EDUCATIONAL CONFERENCE & EXHIBITION | 11th OCTOBER 2022 | LORD’S CRICKET GROUND, LONDON

News

Supporting the mental health of lone workers – why the human brain can see disconnection as inherently dangerous.

Supporting the mental health of lone workers – why the human brain can see disconnection as inherently dangerous.

In a two part series Dr Liz Royle from KRTS International Ltd gives some insight into lone workers and how we can better support them when it comes to mental health and the importance of putting subject into some psychological context so that we properly understand what we’re trying to achieve and why this helps.

Join us today, for part one of the series, as we look at how we need to be part of a social group, how being away from the tribe for too long is dangerous and how being part of a group with make an individual thrive rather than just survive.

Improving Mental Wellbeing in the Workplace.

Improving Mental Wellbeing in the Workplace.

One of our Trusted Exhibitors StaySafe are running an informative webinar with Sean Toon, mental health speaker at PROUD2BSAFE on the 27th September at 12pm (BST).

Sean will be sharing his story on how his mental health affected him and the changes he made in order to reclaim his life.

He’ll also be discussing the effects mental health can have on an individual’s ability to work safely and what employers can do to support their employees.

Click here for more information and to register now.

5 “Must-Knows”  Before You Write Your Lone Worker Policy

5 “Must-Knows” Before You Write Your Lone Worker Policy

As most of us return to our usual workplaces – including remote, off-site settings – after the Covid-19 pandemic-related closures, it is more important than ever to review and update your existing lone worker policy. Or if you don’t have one already in place, now is the time to build it.

There are many different views on what should be in a policy and whether you even need a Lone Worker Policy in the first place. We spoke to Vatix one of our new Exhibitors for 2021 to hear their views on producing a robust lone worker policy.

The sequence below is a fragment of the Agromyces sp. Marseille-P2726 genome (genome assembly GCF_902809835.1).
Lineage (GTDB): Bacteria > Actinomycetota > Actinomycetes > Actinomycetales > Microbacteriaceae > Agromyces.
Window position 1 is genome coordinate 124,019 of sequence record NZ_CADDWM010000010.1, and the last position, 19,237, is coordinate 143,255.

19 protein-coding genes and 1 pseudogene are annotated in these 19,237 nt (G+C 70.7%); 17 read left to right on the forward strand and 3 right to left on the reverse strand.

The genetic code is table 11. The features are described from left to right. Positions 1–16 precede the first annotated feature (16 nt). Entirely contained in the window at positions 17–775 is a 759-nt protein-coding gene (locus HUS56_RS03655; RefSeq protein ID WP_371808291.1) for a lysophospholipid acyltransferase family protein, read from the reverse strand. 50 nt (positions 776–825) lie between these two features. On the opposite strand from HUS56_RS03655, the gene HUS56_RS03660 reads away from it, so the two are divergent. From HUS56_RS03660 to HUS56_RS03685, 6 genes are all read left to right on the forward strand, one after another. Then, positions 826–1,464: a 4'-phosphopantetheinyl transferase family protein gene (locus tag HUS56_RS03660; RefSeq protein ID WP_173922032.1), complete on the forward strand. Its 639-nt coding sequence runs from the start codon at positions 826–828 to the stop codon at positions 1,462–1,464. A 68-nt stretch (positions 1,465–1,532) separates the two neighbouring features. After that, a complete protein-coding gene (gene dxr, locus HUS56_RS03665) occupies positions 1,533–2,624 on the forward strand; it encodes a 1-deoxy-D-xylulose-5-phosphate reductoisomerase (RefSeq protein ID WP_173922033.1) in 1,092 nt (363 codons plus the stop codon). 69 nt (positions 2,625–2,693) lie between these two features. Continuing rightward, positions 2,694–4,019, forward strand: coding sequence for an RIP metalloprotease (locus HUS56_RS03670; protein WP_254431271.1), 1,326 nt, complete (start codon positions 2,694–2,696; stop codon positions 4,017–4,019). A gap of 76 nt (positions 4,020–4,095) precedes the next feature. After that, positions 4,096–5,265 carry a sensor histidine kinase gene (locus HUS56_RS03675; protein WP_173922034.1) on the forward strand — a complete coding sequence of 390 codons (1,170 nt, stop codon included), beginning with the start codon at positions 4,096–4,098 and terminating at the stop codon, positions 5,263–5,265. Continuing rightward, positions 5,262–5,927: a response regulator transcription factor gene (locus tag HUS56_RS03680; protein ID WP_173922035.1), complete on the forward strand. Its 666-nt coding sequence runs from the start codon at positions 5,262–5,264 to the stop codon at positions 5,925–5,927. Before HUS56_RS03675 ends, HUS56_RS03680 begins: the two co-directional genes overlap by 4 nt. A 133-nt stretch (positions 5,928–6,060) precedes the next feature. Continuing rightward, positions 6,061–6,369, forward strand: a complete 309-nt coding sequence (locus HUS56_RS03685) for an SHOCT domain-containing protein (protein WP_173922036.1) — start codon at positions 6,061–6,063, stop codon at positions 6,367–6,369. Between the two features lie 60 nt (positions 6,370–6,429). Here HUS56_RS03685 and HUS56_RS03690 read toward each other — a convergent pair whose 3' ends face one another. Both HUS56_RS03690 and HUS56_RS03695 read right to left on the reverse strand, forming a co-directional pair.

Managing the risks to staff who continue to work remotely post lockdown.

Managing the risks to staff who continue to work remotely post lockdown.

Nicole was asked to write an article for the industry leading IOSH magazine on managing the risks to staff who continue to work remotely post lockdown, here she looks at why lone or remote working might not work for everyone, some of the steps organisations can take to support their remote workers and reviewing some of the risks this group of workers are now faced with.

Supporting mental health: Why we avoid the subject 

Supporting mental health: Why we avoid the subject 

The subject of mental health has been propelled towards the top of many organisation’s agendas, owing to the uncertainties, challenges and trauma of the global pandemic and many more people working from home.  We spoke to Dr Liz Royle of Power To Respond a specialist crisis and trauma company to discuss why people find it difficult to discuss their mental health and ask for support.

2021… don’t let working from home again become a pain in the back!

2021… don’t let working from home again become a pain in the back!

As we begin 2021 in National Lockdown, many of us will once again be working from home (and some of us never made it back to the office!). Working from home is not ideal for many of us and can lead to real physical pain if our work set ups are not ergonomically sound. As a timely reminder of some of the strategies that you can put into place, we spoke to Nichola Adams, MSc Health Ergonomics and Founder of Inspired Ergonomics. Read on to benefit from her advice.

Virtually A Conference!

Virtually A Conference!

We are thrilled to announce our speakers and timetable for our ‘Virtual Conference’ event on 13th October. Three hours of quality input from expert speakers! Don’t forget this is a FREE event that replaces our main event for this year. You can register for the virtual conference for FREE (but don’t leave it too long as spaces are limited – although not as limited as they would be if we were in the same room!).